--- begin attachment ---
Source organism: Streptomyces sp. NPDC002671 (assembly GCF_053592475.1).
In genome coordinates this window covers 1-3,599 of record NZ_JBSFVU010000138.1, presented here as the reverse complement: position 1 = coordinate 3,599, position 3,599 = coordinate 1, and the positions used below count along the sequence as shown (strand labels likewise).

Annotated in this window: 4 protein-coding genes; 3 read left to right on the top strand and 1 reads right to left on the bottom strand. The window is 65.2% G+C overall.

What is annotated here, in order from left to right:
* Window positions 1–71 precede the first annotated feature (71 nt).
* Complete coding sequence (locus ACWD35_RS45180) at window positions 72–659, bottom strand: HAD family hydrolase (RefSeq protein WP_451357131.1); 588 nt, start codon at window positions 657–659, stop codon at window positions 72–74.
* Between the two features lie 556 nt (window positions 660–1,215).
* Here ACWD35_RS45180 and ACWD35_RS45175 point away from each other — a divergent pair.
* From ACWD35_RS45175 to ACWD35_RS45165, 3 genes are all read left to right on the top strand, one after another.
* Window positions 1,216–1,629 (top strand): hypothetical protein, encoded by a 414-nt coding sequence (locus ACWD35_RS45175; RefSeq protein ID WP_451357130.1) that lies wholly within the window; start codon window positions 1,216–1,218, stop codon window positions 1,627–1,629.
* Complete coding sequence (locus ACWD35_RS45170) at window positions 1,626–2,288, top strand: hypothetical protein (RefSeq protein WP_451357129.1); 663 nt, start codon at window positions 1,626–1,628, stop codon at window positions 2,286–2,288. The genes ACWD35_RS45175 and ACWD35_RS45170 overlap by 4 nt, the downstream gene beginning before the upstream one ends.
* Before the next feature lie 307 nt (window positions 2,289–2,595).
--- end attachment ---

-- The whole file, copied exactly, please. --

Source organism: Streptomyces sp. NPDC002671 (assembly GCF_053592475.1).
In genome coordinates this window covers 1-3,599 of record NZ_JBSFVU010000138.1, presented here as the reverse complement: position 1 = coordinate 3,599, position 3,599 = coordinate 1, and the positions used below count along the sequence as shown (strand labels likewise).

Annotated in this window: 4 protein-coding genes; 3 read left to right on the top strand and 1 reads right to left on the bottom strand. The window is 65.2% G+C overall.

What is annotated here, in order from left to right:
* Window positions 1–71 precede the first annotated feature (71 nt).
* Complete coding sequence (locus ACWD35_RS45180) at window positions 72–659, bottom strand: HAD family hydrolase (RefSeq protein WP_451357131.1); 588 nt, start codon at window positions 657–659, stop codon at window positions 72–74.
* Between the two features lie 556 nt (window positions 660–1,215).
* Here ACWD35_RS45180 and ACWD35_RS45175 point away from each other — a divergent pair.
* From ACWD35_RS45175 to ACWD35_RS45165, 3 genes are all read left to right on the top strand, one after another.
* Window positions 1,216–1,629 (top strand): hypothetical protein, encoded by a 414-nt coding sequence (locus ACWD35_RS45175; RefSeq protein ID WP_451357130.1) that lies wholly within the window; start codon window positions 1,216–1,218, stop codon window positions 1,627–1,629.
* Complete coding sequence (locus ACWD35_RS45170) at window positions 1,626–2,288, top strand: hypothetical protein (RefSeq protein WP_451357129.1); 663 nt, start codon at window positions 1,626–1,628, stop codon at window positions 2,286–2,288. The genes ACWD35_RS45175 and ACWD35_RS45170 overlap by 4 nt, the downstream gene beginning before the upstream one ends.
* Before the next feature lie 307 nt (window positions 2,289–2,595).